As we would do for fashion, looking at working conditions, fabrics, and certifications, we decided to look into ingredients, packaging and their safety for the environment and the users. We, women, apply daily more than 100 ingredients on our skin, often ignoring their impact on our broader health and safety. After the food sector, it is time for the beauty industry to “clean” itself. But what does that really mean in 2020?
What is "clean beauty" exactly?
The beauty industry is worth more than 500 billion dollars in the US alone. Several factors may oppose traditional & clean beauty consumers. For clean beauty aficionados there is a need for detoxification of products and their ingredients following a growing knowledge of consumers demanding stripped down and a return to nature. After the aerosols products’ negative impact on the ozone layer or the effect of chemical sunscreens on the coral barrier, consumers connect the dots between their own safety and the one of our planet. Another factor is the rise in sensitive skin. For women, skin sensitivity is the new buzz topic ahead of anti-aging, and this is driving a shift towards caring for skin with natural, honest ingredients.
In 2016 the “clean beauty” movement was worth $11 billion and will likely be worth more than twice that by 2025.
Nevertheless, “clean beauty” is still open to interpretation. Claims such as "natural", "clean", "green", and "hypoallergenic" have no set definition. Also, terms like "chemical-free" don’t mean much since all ingredients are chemicals, whether they are sourced from nature or synthetic. However, let's try to make some clarity on the most popular claims such as "natural", "organic" and "vegan".
Natural, Organic & Vegan beauty
Those are the most common claims you'll likely hear from "clean beauty" labels; we've stripped them down for you.
Natural products contain ingredients from plants and nature and are minimally processed. They combine essential vitamins, botanicals, and minerals that heal and restore our skin. However, natural does not necessarily mean better – poison ivy is wild born too! Today, it is much easier to formulate with natural ingredients than it was some years ago; and natural skincare doesn’t not equal low performance.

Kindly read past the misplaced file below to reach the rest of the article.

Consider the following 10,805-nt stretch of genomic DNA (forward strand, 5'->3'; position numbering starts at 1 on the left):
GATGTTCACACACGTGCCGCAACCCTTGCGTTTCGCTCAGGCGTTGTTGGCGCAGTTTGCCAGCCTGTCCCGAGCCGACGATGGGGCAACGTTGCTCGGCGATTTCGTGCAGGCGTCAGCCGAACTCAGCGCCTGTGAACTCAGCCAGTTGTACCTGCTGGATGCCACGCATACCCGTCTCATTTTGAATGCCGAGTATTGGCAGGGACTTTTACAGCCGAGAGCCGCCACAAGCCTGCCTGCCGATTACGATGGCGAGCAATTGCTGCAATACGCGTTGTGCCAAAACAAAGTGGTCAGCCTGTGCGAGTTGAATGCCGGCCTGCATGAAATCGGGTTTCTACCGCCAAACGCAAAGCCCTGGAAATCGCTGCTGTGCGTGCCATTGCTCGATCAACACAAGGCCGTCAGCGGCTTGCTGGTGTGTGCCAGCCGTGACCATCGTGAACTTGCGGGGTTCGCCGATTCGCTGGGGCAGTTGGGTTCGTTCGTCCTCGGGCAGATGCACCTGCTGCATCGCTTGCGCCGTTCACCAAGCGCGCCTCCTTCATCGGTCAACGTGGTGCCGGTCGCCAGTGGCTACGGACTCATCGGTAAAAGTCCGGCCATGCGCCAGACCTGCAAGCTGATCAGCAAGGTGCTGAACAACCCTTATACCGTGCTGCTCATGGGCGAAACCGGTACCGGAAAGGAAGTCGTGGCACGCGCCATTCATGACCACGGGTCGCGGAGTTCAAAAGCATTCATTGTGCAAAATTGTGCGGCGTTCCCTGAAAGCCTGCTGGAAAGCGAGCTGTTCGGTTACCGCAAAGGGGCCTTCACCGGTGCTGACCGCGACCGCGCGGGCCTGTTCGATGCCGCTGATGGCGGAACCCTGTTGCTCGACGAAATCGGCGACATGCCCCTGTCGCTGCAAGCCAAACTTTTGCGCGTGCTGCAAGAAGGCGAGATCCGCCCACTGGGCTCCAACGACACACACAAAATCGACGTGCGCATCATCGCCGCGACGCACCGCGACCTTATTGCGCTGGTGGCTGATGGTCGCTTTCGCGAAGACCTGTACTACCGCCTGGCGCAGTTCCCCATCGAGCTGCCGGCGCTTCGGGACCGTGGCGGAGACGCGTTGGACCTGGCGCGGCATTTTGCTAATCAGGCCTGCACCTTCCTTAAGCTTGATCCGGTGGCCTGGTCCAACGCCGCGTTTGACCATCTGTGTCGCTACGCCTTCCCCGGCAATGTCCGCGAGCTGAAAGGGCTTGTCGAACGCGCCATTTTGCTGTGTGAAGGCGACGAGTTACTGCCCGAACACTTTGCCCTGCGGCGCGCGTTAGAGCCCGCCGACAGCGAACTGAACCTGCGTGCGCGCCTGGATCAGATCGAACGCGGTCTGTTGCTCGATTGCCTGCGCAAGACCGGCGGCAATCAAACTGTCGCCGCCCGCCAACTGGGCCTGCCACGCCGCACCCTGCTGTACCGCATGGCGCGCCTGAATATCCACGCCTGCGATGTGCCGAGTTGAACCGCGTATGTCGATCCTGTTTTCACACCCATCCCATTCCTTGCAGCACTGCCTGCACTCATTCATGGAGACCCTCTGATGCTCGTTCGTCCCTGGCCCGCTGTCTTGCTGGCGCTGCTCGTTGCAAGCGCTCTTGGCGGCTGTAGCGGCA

Organic products take ‘natural’ several steps further: they are made with non-GMO ingredients that have been grown, raised, harvested, manufactured, and preserved without chemical herbicides, pesticides, fungicides, or antibiotics – giving you products with fewer contaminants. Mádara products are organic and certified with Soil Association COSMOS.
A genuine vegan product doesn’t contain any ingredients derived from animals – including honey, collagen, albumen, carmine, cholesterol, and gelatin. Our beauty labels are integrally Vegan & additionally Cruelty-free, meaning they are not tested on animals.
Certifications to trust in the clean beauty industry
Europe certified with Soil Association COSMOS. Guarantees no animal testing, no GM ingredients, no controversial chemicals, no Parabens and Phthalates, no synthetic colours, dyes or fragrances.
Cosmos Organic. 95% of all ingredients must be organic, namely ingredients coming from plants or other natural products, such as minerals.
Cosmos Natural. Suitable for products usually containing a lot of water, salt or clay such as toners, bath salts, face masks.
Vegan / Cruelty-free. No animal derivatives, no animal testing.
Ecocert Bio. A historical player in the world of organic farming certification.
Recyclable Packaging. Often times, plastic is not recyclable, even if you correctly dispose of it. Make sure you buy recyclable packagings such as many kinds of paper, glass, cardboard, metal, plastic. The use of biodegradable materials is also a form of recycling! Mádara, for instance, is experimenting with plant-based plastic tubes that are fully biodegradable.